[1] Carmichael Evan, Lesson #2: Do It Yourself (www.evancarmichael.com)

[2] Nelson Douglas W. – President of The Annie E. Casey Foundation at Duke University’s Terry Sanford Institute of Public Policy – Speech to the Foundation Impact Research Group Seminar, March 9, 2005

[3] Earle Joe, Olive Ann Beech Rose to Business Greatness (The Wichita Eagle, February 11, 1985)

Excerpt: Great! What Makes Leaders Great. What They Did, How They Did It and What You Can Learn From It. (Majorium Business Press, 2011)

If you would like to learn more about the talent to execute of  the great American leaders through their own inspiring words and stories, refer to Great! What Makes Leaders Great: What They Did, How They Did It and What You Can Learn From It. It illustrates how great leaders built great companies, and how you can apply the strategies, concepts and techniques that they pioneered to improve your own leadership skills. Click here to learn more.

Copyright © 2011 Timothy F. Bednarz All Rights Reserved

Written by Timothy F. Bednarz, Ph.D.

June 14, 2011 at 4:07 pm

Where Did Our Values Originate From?

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Many of the values that define a leader originate from military codes of honor. These were rooted in medieval codes of chivalry. However. The one individual who had the most influence in the creation of values that define American leaders is Benjamin Franklin.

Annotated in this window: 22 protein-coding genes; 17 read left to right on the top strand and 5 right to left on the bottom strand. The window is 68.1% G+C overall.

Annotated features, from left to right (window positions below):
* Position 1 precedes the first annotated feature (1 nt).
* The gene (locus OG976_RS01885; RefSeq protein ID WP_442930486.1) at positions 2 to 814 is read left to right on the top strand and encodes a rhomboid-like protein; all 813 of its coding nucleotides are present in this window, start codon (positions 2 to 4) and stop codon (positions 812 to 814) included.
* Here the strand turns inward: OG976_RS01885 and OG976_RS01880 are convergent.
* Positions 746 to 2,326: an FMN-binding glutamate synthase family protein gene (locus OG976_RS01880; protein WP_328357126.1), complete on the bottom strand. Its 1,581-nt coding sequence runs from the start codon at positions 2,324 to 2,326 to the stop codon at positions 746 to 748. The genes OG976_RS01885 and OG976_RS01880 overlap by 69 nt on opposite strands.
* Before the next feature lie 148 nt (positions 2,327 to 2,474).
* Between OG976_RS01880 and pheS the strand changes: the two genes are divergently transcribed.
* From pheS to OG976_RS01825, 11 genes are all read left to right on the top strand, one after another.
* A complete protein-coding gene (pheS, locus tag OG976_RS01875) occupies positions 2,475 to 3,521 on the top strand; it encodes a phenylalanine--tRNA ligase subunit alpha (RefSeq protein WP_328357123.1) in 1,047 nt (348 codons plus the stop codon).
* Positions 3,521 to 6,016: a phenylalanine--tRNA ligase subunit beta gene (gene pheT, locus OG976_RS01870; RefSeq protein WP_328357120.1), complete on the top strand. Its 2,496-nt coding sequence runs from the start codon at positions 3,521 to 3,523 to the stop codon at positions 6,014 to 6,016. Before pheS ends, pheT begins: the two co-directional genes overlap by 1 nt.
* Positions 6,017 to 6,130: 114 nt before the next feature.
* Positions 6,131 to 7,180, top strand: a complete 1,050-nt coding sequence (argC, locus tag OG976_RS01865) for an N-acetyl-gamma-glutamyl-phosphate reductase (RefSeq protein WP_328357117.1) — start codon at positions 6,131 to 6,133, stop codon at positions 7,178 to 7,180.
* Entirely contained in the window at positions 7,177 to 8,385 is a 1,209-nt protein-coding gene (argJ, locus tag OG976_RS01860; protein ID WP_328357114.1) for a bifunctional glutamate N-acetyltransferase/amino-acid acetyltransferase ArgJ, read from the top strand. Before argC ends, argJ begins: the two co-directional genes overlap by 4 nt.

According to Wikipedia: “Franklin is credited as being foundational to the roots of American values and character, a marriage of the practical and democratic Puritan values of thrift, hard work, education, community spirit, self-governing institutions, and opposition to authoritarianism both political and religious, with the scientific and tolerant values of the Enlightenment. In the words of Henry Steele Commager, “In Franklin could be merged the virtues of Puritanism without its defects, the illumination of the Enlightenment without its heat.” To Walter Isaacson, this makes Franklin, “the most accomplished American of his age and the most influential in inventing the type of society America would become.”

These values are still evident within our society and are reflected in the values that leaders are expected to espouse. However there is a noticeable deterioration of these values over time and these could be responsible for many of the leadership problems observed today, either by imbalance or by corruption of this value system.